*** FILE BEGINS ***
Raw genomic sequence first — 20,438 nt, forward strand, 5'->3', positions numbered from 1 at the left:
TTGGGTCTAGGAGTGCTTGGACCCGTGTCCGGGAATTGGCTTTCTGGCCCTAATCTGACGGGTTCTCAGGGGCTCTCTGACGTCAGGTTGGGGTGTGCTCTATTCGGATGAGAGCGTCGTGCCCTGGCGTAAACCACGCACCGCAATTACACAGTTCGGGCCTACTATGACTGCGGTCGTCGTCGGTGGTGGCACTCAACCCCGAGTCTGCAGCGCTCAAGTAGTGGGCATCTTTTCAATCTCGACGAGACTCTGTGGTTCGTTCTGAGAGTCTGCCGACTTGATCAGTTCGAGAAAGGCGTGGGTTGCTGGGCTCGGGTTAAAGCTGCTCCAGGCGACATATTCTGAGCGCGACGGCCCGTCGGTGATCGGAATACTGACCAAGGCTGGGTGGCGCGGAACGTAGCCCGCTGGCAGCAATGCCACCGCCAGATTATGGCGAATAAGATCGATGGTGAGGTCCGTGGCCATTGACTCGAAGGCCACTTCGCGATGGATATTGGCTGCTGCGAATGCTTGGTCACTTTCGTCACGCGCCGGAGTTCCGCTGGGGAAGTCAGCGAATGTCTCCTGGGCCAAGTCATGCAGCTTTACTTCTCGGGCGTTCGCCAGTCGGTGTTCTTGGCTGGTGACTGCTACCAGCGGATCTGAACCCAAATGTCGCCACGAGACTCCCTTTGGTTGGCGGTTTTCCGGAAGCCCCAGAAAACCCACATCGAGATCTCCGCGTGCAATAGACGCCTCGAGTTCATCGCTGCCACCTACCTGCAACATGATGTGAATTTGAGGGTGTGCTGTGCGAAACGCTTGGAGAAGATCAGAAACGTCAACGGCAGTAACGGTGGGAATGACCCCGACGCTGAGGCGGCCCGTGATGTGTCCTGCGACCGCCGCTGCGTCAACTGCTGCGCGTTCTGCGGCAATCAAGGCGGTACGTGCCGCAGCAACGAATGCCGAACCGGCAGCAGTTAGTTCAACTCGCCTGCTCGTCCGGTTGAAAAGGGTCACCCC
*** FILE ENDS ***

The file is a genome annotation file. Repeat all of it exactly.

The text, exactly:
Raw genomic sequence first — 20,438 nt, forward strand, 5'->3', positions numbered from 1 at the left:
TTGGGTCTAGGAGTGCTTGGACCCGTGTCCGGGAATTGGCTTTCTGGCCCTAATCTGACGGGTTCTCAGGGGCTCTCTGACGTCAGGTTGGGGTGTGCTCTATTCGGATGAGAGCGTCGTGCCCTGGCGTAAACCACGCACCGCAATTACACAGTTCGGGCCTACTATGACTGCGGTCGTCGTCGGTGGTGGCACTCAACCCCGAGTCTGCAGCGCTCAAGTAGTGGGCATCTTTTCAATCTCGACGAGACTCTGTGGTTCGTTCTGAGAGTCTGCCGACTTGATCAGTTCGAGAAAGGCGTGGGTTGCTGGGCTCGGGTTAAAGCTGCTCCAGGCGACATATTCTGAGCGCGACGGCCCGTCGGTGATCGGAATACTGACCAAGGCTGGGTGGCGCGGAACGTAGCCCGCTGGCAGCAATGCCACCGCCAGATTATGGCGAATAAGATCGATGGTGAGGTCCGTGGCCATTGACTCGAAGGCCACTTCGCGATGGATATTGGCTGCTGCGAATGCTTGGTCACTTTCGTCACGCGCCGGAGTTCCGCTGGGGAAGTCAGCGAATGTCTCCTGGGCCAAGTCATGCAGCTTTACTTCTCGGGCGTTCGCCAGTCGGTGTTCTTGGCTGGTGACTGCTACCAGCGGATCTGAACCCAAATGTCGCCACGAGACTCCCTTTGGTTGGCGGTTTTCCGGAAGCCCCAGAAAACCCACATCGAGATCTCCGCGTGCAATAGACGCCTCGAGTTCATCGCTGCCACCTACCTGCAACATGATGTGAATTTGAGGGTGTGCTGTGCGAAACGCTTGGAGAAGATCAGAAACGTCAACGGCAGTAACGGTGGGAATGACCCCGACGCTGAGGCGGCCCGTGATGTGTCCTGCGACCGCCGCTGCGTCAACTGCTGCGCGTTCTGCGGCAATCAAGGCGGTACGTGCCGCAGCAACGAATGCCGAACCGGCAGCAGTTAGTTCAACTCGCCTGCTCGTCCGGTTGAAAAGGGTCACCCC